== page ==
What are some unique, effective ways to discipline a child?
Stop treating your kid like a child.
No, really. I’m serious.
Our son started talking early and one of his first tricks was to parrot what we said and how we said it. I know that it sounds cute — and it was in the beginning — but mostly it was maddening. We quickly realized that traditional parenting is really, really condescending.
Don’t believe me? Try this experiment with your significant other:
- Give seemingly arbitrary orders without any context or reasoning (“Don’t touch that.”)
- Ignore feedback (“Do you want to go to the park? No? Well, we’re going to the park anyway.”)
- Ask rhetorical questions in a passive-aggressive fashion (“Do big boys cry?”)
- Respond to frustration with more orders (“Stop pouting.”)
- Deny autonomy at every opportunity (“Let me do that for you. You’ll hurt yourself.”)
- Impose arbitrary punishments (“Keep that up, and I’m taking away your car keys.”)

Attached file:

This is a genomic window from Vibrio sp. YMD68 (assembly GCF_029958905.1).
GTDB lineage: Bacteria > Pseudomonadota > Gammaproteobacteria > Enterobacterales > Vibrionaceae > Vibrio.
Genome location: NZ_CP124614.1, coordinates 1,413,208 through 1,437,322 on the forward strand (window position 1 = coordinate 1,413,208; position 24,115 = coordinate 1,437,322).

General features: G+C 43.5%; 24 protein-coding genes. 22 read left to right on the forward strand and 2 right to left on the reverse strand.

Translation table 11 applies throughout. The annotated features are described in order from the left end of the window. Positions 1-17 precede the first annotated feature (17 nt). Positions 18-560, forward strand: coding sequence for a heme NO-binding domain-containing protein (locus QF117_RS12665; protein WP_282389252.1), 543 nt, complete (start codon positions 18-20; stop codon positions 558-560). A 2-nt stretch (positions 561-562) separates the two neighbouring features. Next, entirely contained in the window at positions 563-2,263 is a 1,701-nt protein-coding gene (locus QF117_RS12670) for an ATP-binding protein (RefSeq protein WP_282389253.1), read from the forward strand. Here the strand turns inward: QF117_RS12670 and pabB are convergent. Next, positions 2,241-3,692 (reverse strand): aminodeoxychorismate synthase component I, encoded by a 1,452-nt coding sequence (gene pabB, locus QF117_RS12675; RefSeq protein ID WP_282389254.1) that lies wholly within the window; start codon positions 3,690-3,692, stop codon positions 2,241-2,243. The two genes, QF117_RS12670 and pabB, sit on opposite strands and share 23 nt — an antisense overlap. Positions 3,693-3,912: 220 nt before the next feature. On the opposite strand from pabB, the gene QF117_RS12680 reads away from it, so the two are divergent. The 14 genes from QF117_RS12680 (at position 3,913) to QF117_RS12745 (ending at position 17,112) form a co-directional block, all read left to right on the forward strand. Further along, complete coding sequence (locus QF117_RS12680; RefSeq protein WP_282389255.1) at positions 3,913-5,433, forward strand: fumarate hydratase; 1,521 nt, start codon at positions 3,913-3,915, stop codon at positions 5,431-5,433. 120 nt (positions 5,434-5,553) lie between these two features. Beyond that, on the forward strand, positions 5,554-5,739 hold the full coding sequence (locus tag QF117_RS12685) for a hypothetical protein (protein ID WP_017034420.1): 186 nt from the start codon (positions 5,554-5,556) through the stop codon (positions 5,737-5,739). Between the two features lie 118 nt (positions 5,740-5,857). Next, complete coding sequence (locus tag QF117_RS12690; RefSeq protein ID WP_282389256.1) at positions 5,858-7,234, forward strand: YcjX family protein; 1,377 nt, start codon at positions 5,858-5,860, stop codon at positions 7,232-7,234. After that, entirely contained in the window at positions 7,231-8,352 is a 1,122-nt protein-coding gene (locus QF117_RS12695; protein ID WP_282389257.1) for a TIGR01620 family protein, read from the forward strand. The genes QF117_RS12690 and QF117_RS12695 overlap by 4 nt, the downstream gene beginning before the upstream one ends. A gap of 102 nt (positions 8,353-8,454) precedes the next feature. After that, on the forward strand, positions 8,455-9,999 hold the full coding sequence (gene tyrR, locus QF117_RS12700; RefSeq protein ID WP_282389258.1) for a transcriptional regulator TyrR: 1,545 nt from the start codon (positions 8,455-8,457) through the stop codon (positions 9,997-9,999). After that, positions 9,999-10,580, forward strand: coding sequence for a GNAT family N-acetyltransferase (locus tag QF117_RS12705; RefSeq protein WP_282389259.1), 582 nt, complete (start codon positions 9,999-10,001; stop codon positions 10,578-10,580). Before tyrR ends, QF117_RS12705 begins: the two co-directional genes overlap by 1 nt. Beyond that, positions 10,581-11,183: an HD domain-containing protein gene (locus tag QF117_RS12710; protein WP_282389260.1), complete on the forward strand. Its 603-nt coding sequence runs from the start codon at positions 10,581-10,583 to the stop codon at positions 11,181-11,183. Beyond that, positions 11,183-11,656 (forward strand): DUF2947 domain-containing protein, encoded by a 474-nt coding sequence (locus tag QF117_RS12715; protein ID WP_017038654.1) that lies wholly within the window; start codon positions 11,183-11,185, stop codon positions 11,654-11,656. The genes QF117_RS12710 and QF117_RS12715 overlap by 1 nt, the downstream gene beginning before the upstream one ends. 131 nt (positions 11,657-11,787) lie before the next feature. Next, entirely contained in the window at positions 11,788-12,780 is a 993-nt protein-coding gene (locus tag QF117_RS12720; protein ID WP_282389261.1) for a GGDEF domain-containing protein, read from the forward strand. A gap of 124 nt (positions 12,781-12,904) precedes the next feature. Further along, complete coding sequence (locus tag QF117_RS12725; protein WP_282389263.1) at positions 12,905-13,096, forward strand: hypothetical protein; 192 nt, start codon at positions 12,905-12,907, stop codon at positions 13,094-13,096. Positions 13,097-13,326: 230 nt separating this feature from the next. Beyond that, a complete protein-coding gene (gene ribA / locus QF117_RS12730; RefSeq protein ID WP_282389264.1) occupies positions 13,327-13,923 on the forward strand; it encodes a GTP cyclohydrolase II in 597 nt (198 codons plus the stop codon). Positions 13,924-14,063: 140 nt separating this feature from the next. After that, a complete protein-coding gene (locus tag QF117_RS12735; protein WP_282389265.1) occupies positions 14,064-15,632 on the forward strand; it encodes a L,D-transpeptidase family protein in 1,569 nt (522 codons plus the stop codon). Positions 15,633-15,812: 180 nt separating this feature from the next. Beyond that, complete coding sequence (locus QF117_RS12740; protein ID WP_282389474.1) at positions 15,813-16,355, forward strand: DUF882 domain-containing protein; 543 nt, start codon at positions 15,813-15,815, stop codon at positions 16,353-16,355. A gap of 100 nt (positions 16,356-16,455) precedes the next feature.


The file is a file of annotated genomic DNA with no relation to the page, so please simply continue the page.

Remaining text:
Be serious about it, just as if you were talking to a child. If, after a week of this treatment, you and your significant other haven’t had at least one bitter argument, then you are either extremely lucky or already mired in a dysfunctional relationship.
So, how do you parent a child without treating them like a child? Here are some tricks that have worked for us:
Kids ask “Why?” so much because they genuinely want to learn. At some point, they stop asking, and it’s generally because we stop giving them real answers.
When a child questions your instructions, it’s a great opportunity to teach. When you explain the reasons and context behind a rule, you’re giving the child the tools to build their own moral framework, to fill in the blanks between the rules they know and the ones they don’t. This is fundamental to learning.
Offering an explanation is also a great opportunity for your own reflection. If you don’t have a good reason for a rule (“Stop making faces.”), it’s probably a crappy rule and you’re probably taking yourself too seriously.